University of Texas, Marine Science Institute: Postdoctoral fellowship in marine microbial ecology
A postdoctoral fellowship in marine microbial ecology is available at the University of Texas, Marine Science Institute (https://utmsi.utexas.edu) located in the seaside community of Port Aransas, Texas. The Baker lab (http://sites.utexas.edu/baker-lab/) is studying microbial biogeochemical cycling in a variety of marine and estuary habitats (namely sediments). The position will involve reconstruction of numerous (bacteria and archaea) genomes, and tracking gene activity in situ via transcriptomics, to understand how metabolic and ecological roles are partitioned in nature. Experience with metagenomic assembly of high-throughput (including transcriptomic) sequencing data, evidence of programming skills, and publication record are desirable. We are looking for a creative, independent scientist who can work and communicate effectively in an interdisciplinary, collaborative environment. A PhD and research experience in an appropriate discipline are required. The initial appointment will be for a two-year period, with the possibility of a yearly extension to up to three years based upon performance. To apply, please submit a cover letter, CV, and contact information for 3 references via email to Brett Baker at email@example.com.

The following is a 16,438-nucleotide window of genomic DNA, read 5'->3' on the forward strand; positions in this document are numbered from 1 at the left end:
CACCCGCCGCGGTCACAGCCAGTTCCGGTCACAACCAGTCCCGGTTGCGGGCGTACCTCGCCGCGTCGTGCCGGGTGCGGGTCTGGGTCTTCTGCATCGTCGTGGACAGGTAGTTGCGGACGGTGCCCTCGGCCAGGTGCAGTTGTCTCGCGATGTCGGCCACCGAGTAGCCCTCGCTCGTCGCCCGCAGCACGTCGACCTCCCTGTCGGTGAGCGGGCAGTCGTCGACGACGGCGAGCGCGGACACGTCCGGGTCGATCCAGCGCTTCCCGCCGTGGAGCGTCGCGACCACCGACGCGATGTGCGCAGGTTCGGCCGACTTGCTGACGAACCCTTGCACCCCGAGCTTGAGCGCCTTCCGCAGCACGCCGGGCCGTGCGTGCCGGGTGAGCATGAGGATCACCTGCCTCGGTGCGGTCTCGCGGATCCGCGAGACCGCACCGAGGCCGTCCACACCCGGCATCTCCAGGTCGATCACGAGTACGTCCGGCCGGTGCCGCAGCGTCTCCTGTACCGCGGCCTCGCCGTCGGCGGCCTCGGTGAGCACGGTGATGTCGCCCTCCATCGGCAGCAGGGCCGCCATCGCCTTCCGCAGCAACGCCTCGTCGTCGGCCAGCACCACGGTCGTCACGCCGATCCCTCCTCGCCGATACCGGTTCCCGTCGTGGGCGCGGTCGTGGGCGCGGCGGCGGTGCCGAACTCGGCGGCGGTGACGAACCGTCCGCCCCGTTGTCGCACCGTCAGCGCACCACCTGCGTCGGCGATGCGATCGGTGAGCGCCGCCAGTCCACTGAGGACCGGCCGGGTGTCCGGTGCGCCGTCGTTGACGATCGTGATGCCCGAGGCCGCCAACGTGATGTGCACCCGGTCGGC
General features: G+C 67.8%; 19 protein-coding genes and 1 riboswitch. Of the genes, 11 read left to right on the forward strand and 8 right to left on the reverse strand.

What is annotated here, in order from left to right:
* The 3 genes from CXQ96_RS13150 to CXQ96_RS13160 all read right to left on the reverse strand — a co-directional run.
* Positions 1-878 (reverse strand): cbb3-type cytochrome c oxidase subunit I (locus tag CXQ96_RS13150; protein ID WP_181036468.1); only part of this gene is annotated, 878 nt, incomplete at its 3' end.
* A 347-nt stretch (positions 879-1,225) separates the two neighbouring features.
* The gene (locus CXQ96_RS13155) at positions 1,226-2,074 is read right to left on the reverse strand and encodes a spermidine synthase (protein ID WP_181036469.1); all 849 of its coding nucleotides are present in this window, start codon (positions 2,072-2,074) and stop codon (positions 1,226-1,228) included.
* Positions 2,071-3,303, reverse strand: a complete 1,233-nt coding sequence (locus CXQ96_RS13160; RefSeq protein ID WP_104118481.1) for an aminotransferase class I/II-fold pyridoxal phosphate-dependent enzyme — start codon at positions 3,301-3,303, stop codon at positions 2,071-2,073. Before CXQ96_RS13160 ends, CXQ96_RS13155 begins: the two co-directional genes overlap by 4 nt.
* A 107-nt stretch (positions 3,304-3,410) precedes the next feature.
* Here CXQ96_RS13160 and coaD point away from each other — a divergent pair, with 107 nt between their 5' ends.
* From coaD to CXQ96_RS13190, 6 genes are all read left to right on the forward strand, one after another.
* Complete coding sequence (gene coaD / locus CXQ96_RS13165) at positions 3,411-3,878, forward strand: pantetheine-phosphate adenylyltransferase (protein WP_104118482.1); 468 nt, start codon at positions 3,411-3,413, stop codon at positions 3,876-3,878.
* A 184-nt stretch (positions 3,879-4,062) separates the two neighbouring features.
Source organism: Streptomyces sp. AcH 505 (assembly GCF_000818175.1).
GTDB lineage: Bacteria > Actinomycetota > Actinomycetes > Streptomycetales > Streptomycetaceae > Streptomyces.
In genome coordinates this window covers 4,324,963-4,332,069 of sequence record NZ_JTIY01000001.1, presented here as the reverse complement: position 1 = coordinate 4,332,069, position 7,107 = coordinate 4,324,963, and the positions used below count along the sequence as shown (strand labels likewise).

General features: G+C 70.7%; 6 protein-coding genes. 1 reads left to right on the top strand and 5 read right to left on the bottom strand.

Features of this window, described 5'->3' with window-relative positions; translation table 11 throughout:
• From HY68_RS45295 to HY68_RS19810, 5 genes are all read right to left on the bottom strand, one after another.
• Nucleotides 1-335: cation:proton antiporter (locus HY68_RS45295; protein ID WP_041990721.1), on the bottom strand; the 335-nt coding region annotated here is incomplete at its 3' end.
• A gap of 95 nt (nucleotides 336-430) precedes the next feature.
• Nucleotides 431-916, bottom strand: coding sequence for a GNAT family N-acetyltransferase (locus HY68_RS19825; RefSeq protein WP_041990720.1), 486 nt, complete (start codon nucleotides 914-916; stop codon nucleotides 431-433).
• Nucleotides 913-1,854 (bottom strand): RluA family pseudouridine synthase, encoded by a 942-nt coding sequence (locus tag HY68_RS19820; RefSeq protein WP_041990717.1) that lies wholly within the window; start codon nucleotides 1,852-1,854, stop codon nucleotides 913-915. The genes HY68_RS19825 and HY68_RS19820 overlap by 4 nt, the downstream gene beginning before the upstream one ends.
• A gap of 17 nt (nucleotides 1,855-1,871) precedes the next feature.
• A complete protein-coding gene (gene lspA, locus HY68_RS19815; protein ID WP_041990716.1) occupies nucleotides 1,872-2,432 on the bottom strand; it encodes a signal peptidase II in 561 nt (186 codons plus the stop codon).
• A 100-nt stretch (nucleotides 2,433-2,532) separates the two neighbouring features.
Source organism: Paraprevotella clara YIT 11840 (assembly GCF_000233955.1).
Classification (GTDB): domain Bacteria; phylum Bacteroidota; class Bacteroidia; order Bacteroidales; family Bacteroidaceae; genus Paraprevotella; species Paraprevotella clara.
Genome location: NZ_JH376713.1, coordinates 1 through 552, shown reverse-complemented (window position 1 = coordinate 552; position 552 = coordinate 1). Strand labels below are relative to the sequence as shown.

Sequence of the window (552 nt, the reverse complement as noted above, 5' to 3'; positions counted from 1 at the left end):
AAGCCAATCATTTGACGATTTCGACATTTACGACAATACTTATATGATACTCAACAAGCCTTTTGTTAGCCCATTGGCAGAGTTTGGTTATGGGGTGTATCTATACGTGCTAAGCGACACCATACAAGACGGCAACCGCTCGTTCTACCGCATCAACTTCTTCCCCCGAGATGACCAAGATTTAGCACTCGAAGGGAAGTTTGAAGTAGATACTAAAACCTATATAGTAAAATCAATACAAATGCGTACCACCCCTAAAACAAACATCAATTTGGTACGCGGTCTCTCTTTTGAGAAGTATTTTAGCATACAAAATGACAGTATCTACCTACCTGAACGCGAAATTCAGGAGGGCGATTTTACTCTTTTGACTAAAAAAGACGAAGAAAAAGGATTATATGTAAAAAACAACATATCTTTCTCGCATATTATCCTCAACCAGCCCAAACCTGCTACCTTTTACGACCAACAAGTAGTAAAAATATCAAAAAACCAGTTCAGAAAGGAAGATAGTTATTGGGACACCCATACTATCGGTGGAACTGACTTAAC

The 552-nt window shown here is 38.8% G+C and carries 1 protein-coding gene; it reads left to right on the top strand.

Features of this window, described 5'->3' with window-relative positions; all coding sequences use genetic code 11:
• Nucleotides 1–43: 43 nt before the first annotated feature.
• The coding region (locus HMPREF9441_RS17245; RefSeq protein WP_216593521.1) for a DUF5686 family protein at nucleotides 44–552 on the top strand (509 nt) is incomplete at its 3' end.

New Zealand National Institute of Water and Atmospheric Research (NIWA): Marine Phyto/Microbial Ecologist